Lilith: Both Anima and Animus
|Munch’s Madonna. He had Lilith in Cancer opposite the feminine Moon in her fall.|
“Oh, Mother, my mother!” cried the agonized girl, turning passionately upon her parent as if her poor heart would break. “How could I be expected to know? I was a child when I left this house four months ago. Why didn’t you tell me there was danger in men-folk? Why didn’t you warn me?”
|Hardy, author of Tess, has Lilith opposite his Sun.|
She was not his only powerful female character.
Bathsheba in Far From The Madding Crowd
is a more positive expression of Lilith.
My Dad, who knows a thing or two about books, phoned me up last week to ask about Lilith. He’d read the last post, you see, and he wasn’t sure that Tess of the D’Urbervilles was an avatar of Lilth, because, as he rightly pointed out, the thing about Tess is that she is innocent; she is pure and natural. Surely, Lilith is supposed to be wicked and corrupt.
So I realised that I had to do some more explaining. I don’t think that Lilith (in astrology anyway) is necessarily wicked. Despite the name, she is not the same as the legendary Lilith. She is the force of nature within us – neither good nor bad, simply wild. She is not dark inevitably, but untameable. Indeed, she is, exactly, pure. It’s how we humans use that energy – for corruption or liberation – that is good or bad.
|Scott Fitzgerald wrote several vivid female|
characters including Nicole Diver in Tender is the Night
and Daisy in The Great Gatsby.
“The only exercise that Tess took at this time was after dark; and it was then, when out in the woods, that she seemed least solitary. She knew how to hit to a hair’s-breadth that moment of evening when the light and the darkness are so evenly balanced that the constraint of day and the suspense of night neutralize each other, leaving absolute mental liberty. … She had no fear of the shadows; her sole idea seemed to be to shun mankind–or rather that cold accretion called the world, which, so terrible in the mass, is so unformidable, even pitiable, in its units.”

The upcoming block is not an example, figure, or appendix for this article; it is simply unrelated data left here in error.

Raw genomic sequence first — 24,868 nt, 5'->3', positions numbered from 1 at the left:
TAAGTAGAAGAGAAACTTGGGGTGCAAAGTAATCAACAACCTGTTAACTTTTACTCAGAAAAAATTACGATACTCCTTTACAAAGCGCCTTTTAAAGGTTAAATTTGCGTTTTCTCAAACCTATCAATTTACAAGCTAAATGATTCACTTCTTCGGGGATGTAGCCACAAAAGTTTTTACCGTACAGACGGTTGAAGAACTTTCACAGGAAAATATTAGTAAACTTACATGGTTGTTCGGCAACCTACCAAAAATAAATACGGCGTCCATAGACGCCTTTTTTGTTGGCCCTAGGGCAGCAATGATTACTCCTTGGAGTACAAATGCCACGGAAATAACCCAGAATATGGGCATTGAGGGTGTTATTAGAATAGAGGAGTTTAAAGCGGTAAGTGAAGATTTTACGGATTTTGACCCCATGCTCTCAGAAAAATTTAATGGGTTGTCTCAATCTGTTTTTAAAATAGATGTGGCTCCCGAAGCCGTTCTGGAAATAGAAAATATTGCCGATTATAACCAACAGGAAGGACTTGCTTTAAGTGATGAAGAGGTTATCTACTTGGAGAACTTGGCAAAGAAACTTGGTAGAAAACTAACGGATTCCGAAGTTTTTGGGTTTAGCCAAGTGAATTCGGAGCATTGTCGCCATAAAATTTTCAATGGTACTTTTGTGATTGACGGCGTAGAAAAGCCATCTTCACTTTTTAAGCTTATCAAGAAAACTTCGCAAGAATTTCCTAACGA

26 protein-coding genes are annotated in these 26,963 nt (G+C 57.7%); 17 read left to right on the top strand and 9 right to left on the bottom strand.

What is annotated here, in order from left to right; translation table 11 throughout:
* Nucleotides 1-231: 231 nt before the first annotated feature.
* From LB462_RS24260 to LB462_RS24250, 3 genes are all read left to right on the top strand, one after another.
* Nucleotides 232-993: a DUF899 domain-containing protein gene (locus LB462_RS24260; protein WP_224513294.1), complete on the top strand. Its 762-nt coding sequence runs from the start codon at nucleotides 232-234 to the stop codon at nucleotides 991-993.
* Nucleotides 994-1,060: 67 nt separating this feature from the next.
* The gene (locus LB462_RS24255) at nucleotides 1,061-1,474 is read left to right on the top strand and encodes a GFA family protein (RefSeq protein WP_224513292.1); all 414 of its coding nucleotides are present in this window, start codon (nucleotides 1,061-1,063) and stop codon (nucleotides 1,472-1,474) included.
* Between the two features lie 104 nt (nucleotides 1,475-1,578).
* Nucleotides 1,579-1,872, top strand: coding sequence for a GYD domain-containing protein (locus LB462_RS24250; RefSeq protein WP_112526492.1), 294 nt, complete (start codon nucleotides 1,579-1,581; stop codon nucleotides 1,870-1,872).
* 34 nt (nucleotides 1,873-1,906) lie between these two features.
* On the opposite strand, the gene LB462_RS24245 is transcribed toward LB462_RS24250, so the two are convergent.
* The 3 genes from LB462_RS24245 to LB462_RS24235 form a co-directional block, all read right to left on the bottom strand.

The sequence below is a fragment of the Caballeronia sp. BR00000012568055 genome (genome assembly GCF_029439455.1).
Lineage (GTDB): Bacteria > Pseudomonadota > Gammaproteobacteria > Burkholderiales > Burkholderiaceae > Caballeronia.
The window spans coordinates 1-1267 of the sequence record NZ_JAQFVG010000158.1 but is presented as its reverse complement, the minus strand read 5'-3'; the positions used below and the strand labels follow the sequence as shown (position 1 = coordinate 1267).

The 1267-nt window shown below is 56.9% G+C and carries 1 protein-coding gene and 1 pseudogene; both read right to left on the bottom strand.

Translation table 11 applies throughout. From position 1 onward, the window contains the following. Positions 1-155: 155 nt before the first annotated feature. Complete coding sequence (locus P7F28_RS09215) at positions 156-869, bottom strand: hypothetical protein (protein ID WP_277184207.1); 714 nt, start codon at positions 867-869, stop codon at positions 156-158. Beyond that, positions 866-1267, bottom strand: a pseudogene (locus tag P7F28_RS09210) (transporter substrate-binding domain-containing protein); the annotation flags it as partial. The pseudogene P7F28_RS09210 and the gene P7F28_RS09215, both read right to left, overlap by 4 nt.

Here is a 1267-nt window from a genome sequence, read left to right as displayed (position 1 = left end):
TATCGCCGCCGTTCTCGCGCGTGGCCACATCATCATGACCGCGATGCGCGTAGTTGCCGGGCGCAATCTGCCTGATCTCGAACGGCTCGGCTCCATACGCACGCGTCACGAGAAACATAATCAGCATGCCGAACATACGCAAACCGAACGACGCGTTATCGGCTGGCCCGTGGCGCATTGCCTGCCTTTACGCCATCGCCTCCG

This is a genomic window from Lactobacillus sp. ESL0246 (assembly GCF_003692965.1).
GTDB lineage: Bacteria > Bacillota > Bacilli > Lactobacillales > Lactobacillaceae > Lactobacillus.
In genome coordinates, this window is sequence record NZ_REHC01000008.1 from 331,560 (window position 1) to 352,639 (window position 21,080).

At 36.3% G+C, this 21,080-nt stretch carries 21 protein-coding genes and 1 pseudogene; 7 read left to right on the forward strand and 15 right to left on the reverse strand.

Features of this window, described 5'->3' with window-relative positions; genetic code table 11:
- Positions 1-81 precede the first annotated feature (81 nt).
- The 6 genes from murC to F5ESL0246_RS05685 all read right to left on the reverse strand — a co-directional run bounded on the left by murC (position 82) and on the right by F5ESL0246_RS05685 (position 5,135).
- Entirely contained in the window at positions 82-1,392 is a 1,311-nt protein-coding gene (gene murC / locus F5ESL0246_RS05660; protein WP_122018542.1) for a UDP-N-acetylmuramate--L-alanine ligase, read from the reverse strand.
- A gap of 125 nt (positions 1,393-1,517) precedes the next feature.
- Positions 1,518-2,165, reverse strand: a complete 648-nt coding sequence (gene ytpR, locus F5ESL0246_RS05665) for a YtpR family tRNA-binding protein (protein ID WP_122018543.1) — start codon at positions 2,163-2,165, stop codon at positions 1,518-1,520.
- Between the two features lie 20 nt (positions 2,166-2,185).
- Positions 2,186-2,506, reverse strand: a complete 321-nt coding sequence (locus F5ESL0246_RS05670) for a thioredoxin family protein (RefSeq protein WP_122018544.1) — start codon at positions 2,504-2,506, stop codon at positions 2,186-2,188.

The Lilith in Jewish folklore – vengeful, shameless, alone – was described by a culture that feared women. Imagine how Lilith could be in a culture that accepted the feminine.
|Jung has Lilith on the MC|
in philosophical Sagittarius.
Carl Jung used the term archetype to describe the cast of characters that he believed we all carry within our personal and collective unconscious. These archetypes personify aspects of the human character or spirit. They com to us in our dreams, in art and sometimes even in real life. Two of the most important archetypes, he said, were the anima and the animus. In a man, this is the inner feminine. The anima is not the same as an ideal woman. She is more simply the woman in him. And the animus is the masculine part of a woman’s nature.
Jung believed there were four stages of development for the anima or the animus, and that we evolve through each of these stages. It’s the first of these which I think relates to Lilith in the chart. But I don’t think that we lose the first stage of the anima even if we reach the highest level of integration. Instead we simply get all levels working at once. A part of us will always be wild and free.
Jung called the first stage of the anima Eve, but Lilith seems to be even more basic. She is pure instinct.
It is significant, I think, that the two examples I thought of in literature immediately were Nicole Diver from Tender Is The Night, and Tess. Both are wild and terribly unhappy, trying to conform to the demands of society. Both are victims. In fact, both were explicitly abused as children. This is the danger for the pure. The world is predatory. And as you know, astrology works in polarities. The flip side of this is the predator, as pure in her pursuit of prey as her victim.
|For more on Highsmith,|
And we are back to Ripley, an animus figure, a male Lilith. Or Becky Sharpe, in Vanity Fair, a voracious female.
“Nelly, I am Heathcliff – he’s always, always in my mind – not as a pleasure, any more then I am always a pleasure to myself – but, as my own being.” – Catherine in Wuthering Heights.
Heathcliff is the animus too – abused, rejected, vengeful, cruel, pure. As Jung so cleverly pointed out, we contain the image of our Other within us. He said that love at first sight was a moment when we saw our anima or animus in another human being – a projection of our inner Other.
|Bronté’s Heathcliff is possibly the|
most powerful evocation of the male Lilith.